Rabindranath Tagore must be spinning in his grave. As Chancellor, President Ram Nath Kovind’s paeans to the legacy of Tagore’s creation during the convocation of Visva-Bharati University at ‘amra kunja’ has chimed oddly with the almost simultaneous approval of the Union home ministry to the deployment of the Central Industrial Security Force on the campus.
Visva-Bharati thus becomes the first central university in the country to boast a permanent unit of CISF personnel.
This would suggest that it is a chronically disturbed campus which on closer reflection it is not. In the net, the gun-toting watchdogs in uniform will now protect the culture bequeathed by the poet.
This is far removed from industrial security. It would be pertinent to recall that a paramilitary force, that had been raised to guard public sector undertakings, sensitive installations like the Indian Space Research Organisation, atomic establishments and airports throughout the country will now be mobilised for campus security. This runs counter to the ethics and legacy of Visva-Bharati.
The approval has been extended in response to a request by the Vice-Chancellor, which in itself is an admission of shockingly lax security, exemplified by the theft of Tagore’s Nobel medallion from Rabindra Bhavan in March 2004.
After close to 16 years, the crime has not been cracked either by the university’s own security or the guards of a private agency or Birbhum’s police administration, or for that matter the Central Bureau of Investigation.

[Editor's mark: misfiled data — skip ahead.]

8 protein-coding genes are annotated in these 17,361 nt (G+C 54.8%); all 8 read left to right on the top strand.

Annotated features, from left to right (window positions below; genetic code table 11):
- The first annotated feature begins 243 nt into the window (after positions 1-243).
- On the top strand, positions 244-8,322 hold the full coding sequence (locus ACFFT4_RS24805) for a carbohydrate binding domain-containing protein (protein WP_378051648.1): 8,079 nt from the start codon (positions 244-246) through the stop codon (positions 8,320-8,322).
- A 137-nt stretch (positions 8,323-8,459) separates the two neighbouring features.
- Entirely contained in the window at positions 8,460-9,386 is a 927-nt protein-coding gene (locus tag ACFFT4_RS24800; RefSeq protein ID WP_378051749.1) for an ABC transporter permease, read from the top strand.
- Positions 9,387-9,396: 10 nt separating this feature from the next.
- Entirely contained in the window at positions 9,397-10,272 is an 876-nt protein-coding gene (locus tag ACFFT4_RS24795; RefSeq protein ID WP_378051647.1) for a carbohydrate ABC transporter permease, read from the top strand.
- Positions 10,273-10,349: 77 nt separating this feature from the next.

The university’s own security team has failed miserably; its performance has been impeded by trade unionism. Nay more, it had blocked the induction of private security personnel for as long as it could and had even opposed the induction of the CBI.
In the context of the ViceChancellor, Professor Bidyut Chakraborty’s request to the Union home ministry, it is hard not to wonder whether there has been an alarming deterioration of security, that may not be apparent on the face of it. Is it possible that security has not been beefed up even after the Nobel theft? Is it possible that the security unit and also, of course the authorities, have beem impervious to offences in the girls’ hostels, not to forget that a child was forced to drink her urine by the hostel warden.
Such offences do necessitate stricter vigil and tighter discipline. It is fervently to be hoped that the new security arrangement will not be so obtrusive as to bar tourists from visiting the university’s ‘bhavans’ of interest, and their instructional value.
To guard the treasures of Tagore must of necessity be accorded uppermost priority. In the immediate aftermath of the Home ministry’s approval, both the students and the faculties are divided over the deployment of CISF on the campus. Visva-Bharati’s theme song, ‘Amader Santiniketan’, might now sound a mite jarring. More’s the pity.